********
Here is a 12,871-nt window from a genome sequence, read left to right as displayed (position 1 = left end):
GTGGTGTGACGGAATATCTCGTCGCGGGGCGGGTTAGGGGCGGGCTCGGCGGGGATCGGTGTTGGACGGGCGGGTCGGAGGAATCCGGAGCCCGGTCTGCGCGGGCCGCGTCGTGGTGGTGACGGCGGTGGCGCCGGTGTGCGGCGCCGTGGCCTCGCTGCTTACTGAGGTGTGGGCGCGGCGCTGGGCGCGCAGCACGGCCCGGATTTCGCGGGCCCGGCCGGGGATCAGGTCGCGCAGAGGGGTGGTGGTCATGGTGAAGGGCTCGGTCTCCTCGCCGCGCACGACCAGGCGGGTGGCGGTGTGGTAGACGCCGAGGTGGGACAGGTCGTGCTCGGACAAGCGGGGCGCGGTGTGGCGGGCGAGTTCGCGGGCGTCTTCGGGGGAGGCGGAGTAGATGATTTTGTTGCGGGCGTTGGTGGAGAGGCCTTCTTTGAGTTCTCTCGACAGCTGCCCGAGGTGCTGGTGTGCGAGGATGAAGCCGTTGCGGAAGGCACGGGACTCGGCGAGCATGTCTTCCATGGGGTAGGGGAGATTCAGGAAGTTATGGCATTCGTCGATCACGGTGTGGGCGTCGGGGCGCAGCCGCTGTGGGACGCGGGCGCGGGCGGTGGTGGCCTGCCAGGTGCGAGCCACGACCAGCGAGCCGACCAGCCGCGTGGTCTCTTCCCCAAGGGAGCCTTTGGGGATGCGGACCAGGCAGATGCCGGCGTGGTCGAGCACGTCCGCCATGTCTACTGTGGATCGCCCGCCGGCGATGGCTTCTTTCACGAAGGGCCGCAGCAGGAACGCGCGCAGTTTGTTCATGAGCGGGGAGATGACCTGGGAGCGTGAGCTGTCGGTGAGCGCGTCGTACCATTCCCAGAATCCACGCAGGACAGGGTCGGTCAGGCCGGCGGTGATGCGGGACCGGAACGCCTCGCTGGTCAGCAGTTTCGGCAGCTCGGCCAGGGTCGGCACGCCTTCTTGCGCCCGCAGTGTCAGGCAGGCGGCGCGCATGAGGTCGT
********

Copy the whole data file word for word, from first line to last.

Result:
Here is a 12,871-nt window from a genome sequence, read left to right as displayed (position 1 = left end):
GTGGTGTGACGGAATATCTCGTCGCGGGGCGGGTTAGGGGCGGGCTCGGCGGGGATCGGTGTTGGACGGGCGGGTCGGAGGAATCCGGAGCCCGGTCTGCGCGGGCCGCGTCGTGGTGGTGACGGCGGTGGCGCCGGTGTGCGGCGCCGTGGCCTCGCTGCTTACTGAGGTGTGGGCGCGGCGCTGGGCGCGCAGCACGGCCCGGATTTCGCGGGCCCGGCCGGGGATCAGGTCGCGCAGAGGGGTGGTGGTCATGGTGAAGGGCTCGGTCTCCTCGCCGCGCACGACCAGGCGGGTGGCGGTGTGGTAGACGCCGAGGTGGGACAGGTCGTGCTCGGACAAGCGGGGCGCGGTGTGGCGGGCGAGTTCGCGGGCGTCTTCGGGGGAGGCGGAGTAGATGATTTTGTTGCGGGCGTTGGTGGAGAGGCCTTCTTTGAGTTCTCTCGACAGCTGCCCGAGGTGCTGGTGTGCGAGGATGAAGCCGTTGCGGAAGGCACGGGACTCGGCGAGCATGTCTTCCATGGGGTAGGGGAGATTCAGGAAGTTATGGCATTCGTCGATCACGGTGTGGGCGTCGGGGCGCAGCCGCTGTGGGACGCGGGCGCGGGCGGTGGTGGCCTGCCAGGTGCGAGCCACGACCAGCGAGCCGACCAGCCGCGTGGTCTCTTCCCCAAGGGAGCCTTTGGGGATGCGGACCAGGCAGATGCCGGCGTGGTCGAGCACGTCCGCCATGTCTACTGTGGATCGCCCGCCGGCGATGGCTTCTTTCACGAAGGGCCGCAGCAGGAACGCGCGCAGTTTGTTCATGAGCGGGGAGATGACCTGGGAGCGTGAGCTGTCGGTGAGCGCGTCGTACCATTCCCAGAATCCACGCAGGACAGGGTCGGTCAGGCCGGCGGTGATGCGGGACCGGAACGCCTCGCTGGTCAGCAGTTTCGGCAGCTCGGCCAGGGTCGGCACGCCTTCTTGCGCCCGCAGTGTCAGGCAGGCGGCGCGCATGAGGTCGT